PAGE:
Shatner not only gets in on the paintball action but he thinks on his feet when it comes to the role-playing side of the game. When the players guarding him get shot out he is captured and brought before Tom Kaye, who’s JT mask is adorned with various wires and electronic Borg implants. By the time Shatner gets there he has cooked up a story about coming in willingly as a diplomat for peace. He proposes a truce, which is rejected, and talks his way into being released instead of shot (which would have given points to the Borg) but before he leaves Kaye slaps a sticker on his chest which reads “I have been assimilated.” At another point, Shatner discusses sending his wife, Elizabeth out as a decoy, since her jersey also reads “Shatner,” on the back. Later he has her play the role of sniper, referring to her excellent marksmanship. His daughter Lisabeth, who regularly chronicles the life of the Shatner family on williamshatner.com, serves as a “war correspondant” interviewing players throughout the program.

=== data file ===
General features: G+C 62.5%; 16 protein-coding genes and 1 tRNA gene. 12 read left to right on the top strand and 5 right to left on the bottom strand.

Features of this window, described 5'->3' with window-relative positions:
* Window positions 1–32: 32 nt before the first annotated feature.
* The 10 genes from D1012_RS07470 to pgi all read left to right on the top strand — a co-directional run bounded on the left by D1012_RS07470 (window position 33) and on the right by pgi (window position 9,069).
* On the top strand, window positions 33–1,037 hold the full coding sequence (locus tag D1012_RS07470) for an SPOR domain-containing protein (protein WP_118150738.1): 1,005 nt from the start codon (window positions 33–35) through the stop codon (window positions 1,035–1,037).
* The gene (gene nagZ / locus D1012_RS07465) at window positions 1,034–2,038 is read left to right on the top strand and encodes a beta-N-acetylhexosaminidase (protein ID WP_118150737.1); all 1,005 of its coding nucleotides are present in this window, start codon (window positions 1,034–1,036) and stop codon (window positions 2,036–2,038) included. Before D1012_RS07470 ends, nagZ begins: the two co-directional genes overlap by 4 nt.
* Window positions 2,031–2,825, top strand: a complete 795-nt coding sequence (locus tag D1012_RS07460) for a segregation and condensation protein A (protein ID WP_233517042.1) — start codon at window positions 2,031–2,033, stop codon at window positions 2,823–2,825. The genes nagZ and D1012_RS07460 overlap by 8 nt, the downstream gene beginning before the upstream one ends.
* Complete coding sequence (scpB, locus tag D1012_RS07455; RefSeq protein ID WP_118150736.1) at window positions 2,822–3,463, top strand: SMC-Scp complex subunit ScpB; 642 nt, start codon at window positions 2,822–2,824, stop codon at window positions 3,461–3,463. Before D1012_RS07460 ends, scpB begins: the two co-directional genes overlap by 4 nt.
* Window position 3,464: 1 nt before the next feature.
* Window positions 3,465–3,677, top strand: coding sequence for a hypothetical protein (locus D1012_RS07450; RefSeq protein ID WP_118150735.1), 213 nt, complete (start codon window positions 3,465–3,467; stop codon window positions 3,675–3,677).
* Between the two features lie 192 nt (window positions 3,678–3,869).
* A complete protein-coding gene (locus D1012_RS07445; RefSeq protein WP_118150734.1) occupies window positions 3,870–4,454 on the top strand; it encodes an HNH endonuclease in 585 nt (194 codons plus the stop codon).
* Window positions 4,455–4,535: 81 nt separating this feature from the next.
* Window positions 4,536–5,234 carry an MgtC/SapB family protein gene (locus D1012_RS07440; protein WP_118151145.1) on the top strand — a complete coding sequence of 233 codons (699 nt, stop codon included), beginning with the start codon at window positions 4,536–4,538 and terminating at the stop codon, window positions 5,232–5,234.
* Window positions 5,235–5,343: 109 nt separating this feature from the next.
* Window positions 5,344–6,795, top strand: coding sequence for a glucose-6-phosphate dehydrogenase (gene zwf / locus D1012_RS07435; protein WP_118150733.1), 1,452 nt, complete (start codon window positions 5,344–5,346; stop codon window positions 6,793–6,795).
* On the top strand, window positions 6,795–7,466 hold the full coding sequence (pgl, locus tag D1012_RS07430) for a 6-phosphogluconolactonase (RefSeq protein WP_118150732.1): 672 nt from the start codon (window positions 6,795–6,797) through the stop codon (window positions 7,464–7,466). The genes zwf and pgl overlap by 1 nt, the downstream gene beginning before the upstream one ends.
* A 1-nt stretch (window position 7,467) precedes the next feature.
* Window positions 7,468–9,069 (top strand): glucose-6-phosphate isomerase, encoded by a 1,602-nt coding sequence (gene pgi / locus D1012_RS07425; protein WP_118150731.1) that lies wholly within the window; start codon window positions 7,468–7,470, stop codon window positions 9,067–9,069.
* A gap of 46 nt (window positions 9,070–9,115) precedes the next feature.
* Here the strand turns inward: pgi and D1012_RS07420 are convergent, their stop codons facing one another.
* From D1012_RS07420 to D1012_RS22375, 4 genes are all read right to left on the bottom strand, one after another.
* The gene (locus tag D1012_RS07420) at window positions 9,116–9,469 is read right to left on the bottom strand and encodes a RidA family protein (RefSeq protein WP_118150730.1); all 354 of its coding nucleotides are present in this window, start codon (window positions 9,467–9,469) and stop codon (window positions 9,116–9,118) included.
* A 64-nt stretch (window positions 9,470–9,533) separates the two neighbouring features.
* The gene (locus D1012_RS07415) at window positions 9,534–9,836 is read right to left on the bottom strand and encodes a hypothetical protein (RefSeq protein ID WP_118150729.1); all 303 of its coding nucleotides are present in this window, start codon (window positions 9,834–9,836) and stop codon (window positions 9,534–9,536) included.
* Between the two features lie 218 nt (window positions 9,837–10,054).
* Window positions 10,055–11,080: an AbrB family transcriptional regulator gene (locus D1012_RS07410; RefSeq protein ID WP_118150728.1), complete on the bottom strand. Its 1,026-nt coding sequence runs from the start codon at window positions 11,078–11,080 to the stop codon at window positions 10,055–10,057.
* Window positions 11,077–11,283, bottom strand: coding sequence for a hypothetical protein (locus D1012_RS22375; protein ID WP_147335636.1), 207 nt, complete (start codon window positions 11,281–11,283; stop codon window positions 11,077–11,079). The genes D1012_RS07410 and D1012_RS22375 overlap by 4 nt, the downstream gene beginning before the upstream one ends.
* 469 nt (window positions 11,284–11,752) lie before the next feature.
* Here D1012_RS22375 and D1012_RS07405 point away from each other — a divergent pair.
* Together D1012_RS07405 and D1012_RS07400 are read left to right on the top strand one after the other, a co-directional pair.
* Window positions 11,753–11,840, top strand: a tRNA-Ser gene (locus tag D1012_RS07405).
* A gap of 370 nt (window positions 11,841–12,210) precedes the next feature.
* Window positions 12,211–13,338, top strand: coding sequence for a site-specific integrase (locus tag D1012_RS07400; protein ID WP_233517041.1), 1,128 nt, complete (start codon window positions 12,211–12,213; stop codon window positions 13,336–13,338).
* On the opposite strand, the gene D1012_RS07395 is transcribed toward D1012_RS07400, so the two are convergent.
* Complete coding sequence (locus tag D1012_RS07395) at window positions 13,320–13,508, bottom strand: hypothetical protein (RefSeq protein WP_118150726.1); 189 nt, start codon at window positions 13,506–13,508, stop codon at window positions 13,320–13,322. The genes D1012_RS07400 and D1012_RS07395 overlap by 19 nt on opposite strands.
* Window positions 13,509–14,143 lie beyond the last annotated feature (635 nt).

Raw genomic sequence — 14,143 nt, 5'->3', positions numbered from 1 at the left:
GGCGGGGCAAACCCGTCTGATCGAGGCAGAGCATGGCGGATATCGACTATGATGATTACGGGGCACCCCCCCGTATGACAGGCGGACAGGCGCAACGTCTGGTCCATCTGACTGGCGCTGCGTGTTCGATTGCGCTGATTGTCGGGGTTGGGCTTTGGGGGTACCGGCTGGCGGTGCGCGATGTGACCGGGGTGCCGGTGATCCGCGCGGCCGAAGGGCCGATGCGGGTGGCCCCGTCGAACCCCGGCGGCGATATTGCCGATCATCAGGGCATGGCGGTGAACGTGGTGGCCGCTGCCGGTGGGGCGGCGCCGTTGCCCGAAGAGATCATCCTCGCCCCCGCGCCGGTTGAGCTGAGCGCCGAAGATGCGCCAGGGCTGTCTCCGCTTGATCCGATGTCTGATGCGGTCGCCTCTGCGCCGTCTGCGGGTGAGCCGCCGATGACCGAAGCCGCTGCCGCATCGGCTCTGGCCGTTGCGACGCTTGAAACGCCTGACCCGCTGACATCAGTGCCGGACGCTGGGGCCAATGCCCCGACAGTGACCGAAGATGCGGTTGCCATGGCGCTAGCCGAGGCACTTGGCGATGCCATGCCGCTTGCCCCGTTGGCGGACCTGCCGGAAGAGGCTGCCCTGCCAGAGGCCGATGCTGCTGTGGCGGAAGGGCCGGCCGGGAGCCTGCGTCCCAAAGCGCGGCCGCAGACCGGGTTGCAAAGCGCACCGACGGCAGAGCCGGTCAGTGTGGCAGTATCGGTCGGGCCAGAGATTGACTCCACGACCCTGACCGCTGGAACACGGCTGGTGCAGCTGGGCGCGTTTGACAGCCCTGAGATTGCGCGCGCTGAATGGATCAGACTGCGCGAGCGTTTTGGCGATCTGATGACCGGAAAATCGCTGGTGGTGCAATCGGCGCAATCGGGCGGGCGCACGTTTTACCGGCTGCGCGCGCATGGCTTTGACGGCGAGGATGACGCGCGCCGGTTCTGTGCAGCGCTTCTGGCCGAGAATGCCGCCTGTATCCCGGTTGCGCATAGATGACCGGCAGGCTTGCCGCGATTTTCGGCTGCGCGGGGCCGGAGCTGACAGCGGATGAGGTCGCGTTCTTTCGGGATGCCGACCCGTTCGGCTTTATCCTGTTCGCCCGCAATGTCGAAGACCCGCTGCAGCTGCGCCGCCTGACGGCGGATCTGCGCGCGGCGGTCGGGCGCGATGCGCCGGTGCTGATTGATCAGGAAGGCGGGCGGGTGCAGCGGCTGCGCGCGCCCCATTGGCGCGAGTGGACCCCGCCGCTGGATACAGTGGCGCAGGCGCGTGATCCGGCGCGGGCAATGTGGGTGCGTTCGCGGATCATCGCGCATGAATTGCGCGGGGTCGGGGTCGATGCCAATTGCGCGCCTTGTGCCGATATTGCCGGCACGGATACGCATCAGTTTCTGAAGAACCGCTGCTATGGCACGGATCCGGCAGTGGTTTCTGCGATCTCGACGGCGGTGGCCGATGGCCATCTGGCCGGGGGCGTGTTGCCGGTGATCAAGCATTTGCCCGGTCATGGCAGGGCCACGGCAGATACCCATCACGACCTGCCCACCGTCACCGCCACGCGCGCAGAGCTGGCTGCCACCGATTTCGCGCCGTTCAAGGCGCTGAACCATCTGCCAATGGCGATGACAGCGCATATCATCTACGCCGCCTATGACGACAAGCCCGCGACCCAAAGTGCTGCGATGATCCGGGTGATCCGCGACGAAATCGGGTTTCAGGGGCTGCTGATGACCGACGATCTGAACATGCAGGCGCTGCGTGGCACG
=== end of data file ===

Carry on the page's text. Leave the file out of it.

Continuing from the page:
Fans of poorly dubbed Asian martial arts films from the 1970s will probably be entertained by the swoosh and hit sounds that are dubbed in at a few points where paint flies past the camera, but others are likely to find it a distraction.
Through the game, teams make and break alliances, and both the scoring system, and running totals of the team scores are displayed on screen, keeping the viewer more informed than even some of the team captains who at one point think they have just completed a game winning mission, when they don’t realize that a treaty they made forces them to split the points for that victory.
The DVD includes many extras that weren’t in the Pay Per View. The Extras menu has eight sections. One features Shatner’s combat training – video of him playing his first game of paintball with Dave Bassman in Southern California and learning to fly a paraglider. The Extreme Paintball section is full of out-takes ranging from goofy player comments and camera men walking into tent poles to a camera man getting bunkered when he tries to sneak up on Simon “Manike” Stevens. Other sections include a photo gallery, highlights of Challenge Park Xtreme and technical information about Shatner’s E-Mag.